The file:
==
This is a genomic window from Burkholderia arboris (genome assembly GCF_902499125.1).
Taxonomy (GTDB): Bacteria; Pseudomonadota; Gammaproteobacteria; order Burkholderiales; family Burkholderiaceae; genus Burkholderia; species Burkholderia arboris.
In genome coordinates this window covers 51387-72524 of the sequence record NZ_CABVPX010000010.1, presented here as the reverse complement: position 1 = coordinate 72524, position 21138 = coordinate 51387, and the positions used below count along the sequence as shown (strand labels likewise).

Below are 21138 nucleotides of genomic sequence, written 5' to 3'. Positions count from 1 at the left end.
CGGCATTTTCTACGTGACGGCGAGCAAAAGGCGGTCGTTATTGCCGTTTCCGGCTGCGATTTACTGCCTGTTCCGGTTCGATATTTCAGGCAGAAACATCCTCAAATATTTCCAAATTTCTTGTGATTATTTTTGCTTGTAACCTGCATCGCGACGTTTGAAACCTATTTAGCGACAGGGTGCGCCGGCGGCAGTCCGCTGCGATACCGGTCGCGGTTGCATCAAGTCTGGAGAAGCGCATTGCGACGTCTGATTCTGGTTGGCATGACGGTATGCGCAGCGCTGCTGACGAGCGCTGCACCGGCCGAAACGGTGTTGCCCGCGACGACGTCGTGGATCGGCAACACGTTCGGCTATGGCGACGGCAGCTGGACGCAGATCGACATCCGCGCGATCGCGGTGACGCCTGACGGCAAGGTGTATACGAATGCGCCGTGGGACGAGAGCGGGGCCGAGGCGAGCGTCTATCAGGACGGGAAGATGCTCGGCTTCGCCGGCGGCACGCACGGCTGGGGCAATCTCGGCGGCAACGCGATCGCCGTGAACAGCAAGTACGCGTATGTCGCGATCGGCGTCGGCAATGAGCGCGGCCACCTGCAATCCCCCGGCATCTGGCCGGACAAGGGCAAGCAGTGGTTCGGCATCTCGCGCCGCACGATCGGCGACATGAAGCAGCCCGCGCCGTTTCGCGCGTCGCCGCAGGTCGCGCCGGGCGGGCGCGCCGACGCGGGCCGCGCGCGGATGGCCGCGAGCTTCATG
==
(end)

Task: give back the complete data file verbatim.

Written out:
This is a genomic window from Burkholderia arboris (genome assembly GCF_902499125.1).
Taxonomy (GTDB): Bacteria; Pseudomonadota; Gammaproteobacteria; order Burkholderiales; family Burkholderiaceae; genus Burkholderia; species Burkholderia arboris.
In genome coordinates this window covers 51387-72524 of the sequence record NZ_CABVPX010000010.1, presented here as the reverse complement: position 1 = coordinate 72524, position 21138 = coordinate 51387, and the positions used below count along the sequence as shown (strand labels likewise).

Below are 21138 nucleotides of genomic sequence, written 5' to 3'. Positions count from 1 at the left end.
CGGCATTTTCTACGTGACGGCGAGCAAAAGGCGGTCGTTATTGCCGTTTCCGGCTGCGATTTACTGCCTGTTCCGGTTCGATATTTCAGGCAGAAACATCCTCAAATATTTCCAAATTTCTTGTGATTATTTTTGCTTGTAACCTGCATCGCGACGTTTGAAACCTATTTAGCGACAGGGTGCGCCGGCGGCAGTCCGCTGCGATACCGGTCGCGGTTGCATCAAGTCTGGAGAAGCGCATTGCGACGTCTGATTCTGGTTGGCATGACGGTATGCGCAGCGCTGCTGACGAGCGCTGCACCGGCCGAAACGGTGTTGCCCGCGACGACGTCGTGGATCGGCAACACGTTCGGCTATGGCGACGGCAGCTGGACGCAGATCGACATCCGCGCGATCGCGGTGACGCCTGACGGCAAGGTGTATACGAATGCGCCGTGGGACGAGAGCGGGGCCGAGGCGAGCGTCTATCAGGACGGGAAGATGCTCGGCTTCGCCGGCGGCACGCACGGCTGGGGCAATCTCGGCGGCAACGCGATCGCCGTGAACAGCAAGTACGCGTATGTCGCGATCGGCGTCGGCAATGAGCGCGGCCACCTGCAATCCCCCGGCATCTGGCCGGACAAGGGCAAGCAGTGGTTCGGCATCTCGCGCCGCACGATCGGCGACATGAAGCAGCCCGCGCCGTTTCGCGCGTCGCCGCAGGTCGCGCCGGGCGGGCGCGCCGACGCGGGCCGCGCGCGGATGGCCGCGAGCTTCATG